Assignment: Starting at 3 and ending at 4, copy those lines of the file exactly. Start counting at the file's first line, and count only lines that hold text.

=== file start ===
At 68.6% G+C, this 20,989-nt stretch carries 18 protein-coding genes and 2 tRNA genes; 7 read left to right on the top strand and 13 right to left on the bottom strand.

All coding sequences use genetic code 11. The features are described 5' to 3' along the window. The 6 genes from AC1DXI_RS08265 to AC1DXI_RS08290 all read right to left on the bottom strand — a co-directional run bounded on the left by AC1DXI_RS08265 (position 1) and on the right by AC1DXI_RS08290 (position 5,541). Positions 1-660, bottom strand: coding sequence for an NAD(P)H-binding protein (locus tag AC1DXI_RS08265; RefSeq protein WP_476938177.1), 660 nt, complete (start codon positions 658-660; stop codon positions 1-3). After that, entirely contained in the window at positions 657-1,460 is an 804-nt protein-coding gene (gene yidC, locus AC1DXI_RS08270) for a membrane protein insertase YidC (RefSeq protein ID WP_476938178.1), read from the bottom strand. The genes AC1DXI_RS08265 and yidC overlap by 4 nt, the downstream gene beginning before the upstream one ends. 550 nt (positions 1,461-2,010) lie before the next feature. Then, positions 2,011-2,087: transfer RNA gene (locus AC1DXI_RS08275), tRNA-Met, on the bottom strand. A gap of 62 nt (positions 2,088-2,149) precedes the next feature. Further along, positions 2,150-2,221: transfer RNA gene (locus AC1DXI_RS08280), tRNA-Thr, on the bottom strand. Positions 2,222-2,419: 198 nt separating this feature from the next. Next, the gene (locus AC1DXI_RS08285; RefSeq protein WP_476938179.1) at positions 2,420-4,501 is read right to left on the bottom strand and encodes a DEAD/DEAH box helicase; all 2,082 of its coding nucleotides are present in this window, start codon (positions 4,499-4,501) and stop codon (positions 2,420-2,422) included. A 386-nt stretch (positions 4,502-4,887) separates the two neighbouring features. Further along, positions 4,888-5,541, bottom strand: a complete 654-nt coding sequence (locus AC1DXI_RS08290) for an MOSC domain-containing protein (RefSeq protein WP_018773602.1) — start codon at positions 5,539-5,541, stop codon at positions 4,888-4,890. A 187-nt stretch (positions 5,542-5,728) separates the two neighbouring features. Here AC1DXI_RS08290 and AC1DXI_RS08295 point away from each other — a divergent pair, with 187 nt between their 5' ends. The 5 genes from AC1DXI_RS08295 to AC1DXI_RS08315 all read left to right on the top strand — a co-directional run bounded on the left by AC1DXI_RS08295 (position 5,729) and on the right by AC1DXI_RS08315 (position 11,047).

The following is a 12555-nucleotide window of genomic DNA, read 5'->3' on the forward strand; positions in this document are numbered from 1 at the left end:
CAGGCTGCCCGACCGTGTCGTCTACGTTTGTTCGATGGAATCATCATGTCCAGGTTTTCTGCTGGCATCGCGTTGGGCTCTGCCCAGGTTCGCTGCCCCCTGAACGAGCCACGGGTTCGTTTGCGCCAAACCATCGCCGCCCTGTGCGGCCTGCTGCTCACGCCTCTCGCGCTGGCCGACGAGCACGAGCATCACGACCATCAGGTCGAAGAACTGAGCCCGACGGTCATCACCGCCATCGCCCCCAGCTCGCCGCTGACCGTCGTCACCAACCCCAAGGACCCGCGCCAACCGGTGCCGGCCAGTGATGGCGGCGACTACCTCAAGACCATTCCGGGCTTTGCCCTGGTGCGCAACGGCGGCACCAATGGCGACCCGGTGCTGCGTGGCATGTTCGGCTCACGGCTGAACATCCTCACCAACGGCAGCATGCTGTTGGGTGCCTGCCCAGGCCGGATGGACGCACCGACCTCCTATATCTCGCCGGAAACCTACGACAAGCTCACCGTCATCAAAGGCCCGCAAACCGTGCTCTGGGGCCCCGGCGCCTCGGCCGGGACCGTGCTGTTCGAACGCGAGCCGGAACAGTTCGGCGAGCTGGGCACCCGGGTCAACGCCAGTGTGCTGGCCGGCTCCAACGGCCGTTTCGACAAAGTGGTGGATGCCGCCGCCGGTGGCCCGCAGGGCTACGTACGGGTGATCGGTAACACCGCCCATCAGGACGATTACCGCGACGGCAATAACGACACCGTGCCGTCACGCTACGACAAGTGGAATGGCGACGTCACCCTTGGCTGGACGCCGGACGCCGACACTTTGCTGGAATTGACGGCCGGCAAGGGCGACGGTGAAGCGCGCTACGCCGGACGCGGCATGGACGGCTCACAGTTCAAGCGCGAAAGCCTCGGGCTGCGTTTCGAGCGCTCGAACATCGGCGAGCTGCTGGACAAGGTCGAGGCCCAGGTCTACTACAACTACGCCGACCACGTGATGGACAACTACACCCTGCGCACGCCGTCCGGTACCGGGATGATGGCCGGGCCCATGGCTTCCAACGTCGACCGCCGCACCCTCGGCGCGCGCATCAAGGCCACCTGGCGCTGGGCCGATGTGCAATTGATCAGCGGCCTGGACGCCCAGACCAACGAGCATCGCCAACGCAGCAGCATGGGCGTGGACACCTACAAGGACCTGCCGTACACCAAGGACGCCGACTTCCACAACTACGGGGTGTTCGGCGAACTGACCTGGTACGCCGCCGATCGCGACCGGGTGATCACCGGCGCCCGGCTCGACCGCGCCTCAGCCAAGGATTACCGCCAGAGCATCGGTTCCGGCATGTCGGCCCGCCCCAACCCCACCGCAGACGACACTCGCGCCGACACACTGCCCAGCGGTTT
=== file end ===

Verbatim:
The following is a 12555-nucleotide window of genomic DNA, read 5'->3' on the forward strand; positions in this document are numbered from 1 at the left end:
CAGGCTGCCCGACCGTGTCGTCTACGTTTGTTCGATGGAATCATCATGTCCAGGTTTTCTGCTGGCATCGCGTTGGGCTCTGCCCAGGTTCGCTGCCCCCTGAACGAGCCACGGGTTCGTTTGCGCCAAACCATCGCCGCCCTGTGCGGCCTGCTGCTCACGCCTCTCGCGCTGGCCGACGAGCACGAGCATCACGACCATCAGGTCGAAGAACTGAGCCCGACGGTCATCACCGCCATCGCCCCCAGCTCGCCGCTGACCGTCGTCACCAACCCCAAGGACCCGCGCCAACCGGTGCCGGCCAGTGATGGCGGCGACTACCTCAAGACCATTCCGGGCTTTGCCCTGGTGCGCAACGGCGGCACCAATGGCGACCCGGTGCTGCGTGGCATGTTCGGCTCACGGCTGAACATCCTCACCAACGGCAGCATGCTGTTGGGTGCCTGCCCAGGCCGGATGGACGCACCGACCTCCTATATCTCGCCGGAAACCTACGACAAGCTCACCGTCATCAAAGGCCCGCAAACCGTGCTCTGGGGCCCCGGCGCCTCGGCCGGGACCGTGCTGTTCGAACGCGAGCCGGAACAGTTCGGCGAGCTGGGCACCCGGGTCAACGCCAGTGTGCTGGCCGGCTCCAACGGCCGTTTCGACAAAGTGGTGGATGCCGCCGCCGGTGGCCCGCAGGGCTACGTACGGGTGATCGGTAACACCGCCCATCAGGACGATTACCGCGACGGCAATAACGACACCGTGCCGTCACGCTACGACAAGTGGAATGGCGACGTCACCCTTGGCTGGACGCCGGACGCCGACACTTTGCTGGAATTGACGGCCGGCAAGGGCGACGGTGAAGCGCGCTACGCCGGACGCGGCATGGACGGCTCACAGTTCAAGCGCGAAAGCCTCGGGCTGCGTTTCGAGCGCTCGAACATCGGCGAGCTGCTGGACAAGGTCGAGGCCCAGGTCTACTACAACTACGCCGACCACGTGATGGACAACTACACCCTGCGCACGCCGTCCGGTACCGGGATGATGGCCGGGCCCATGGCTTCCAACGTCGACCGCCGCACCCTCGGCGCGCGCATCAAGGCCACCTGGCGCTGGGCCGATGTGCAATTGATCAGCGGCCTGGACGCCCAGACCAACGAGCATCGCCAACGCAGCAGCATGGGCGTGGACACCTACAAGGACCTGCCGTACACCAAGGACGCCGACTTCCACAACTACGGGGTGTTCGGCGAACTGACCTGGTACGCCGCCGATCGCGACCGGGTGATCACCGGCGCCCGGCTCGACCGCGCCTCAGCCAAGGATTACCGCCAGAGCATCGGTTCCGGCATGTCGGCCCGCCCCAACCCCACCGCAGACGACACTCGCGCCGACACACTGCCCAGCGGTTT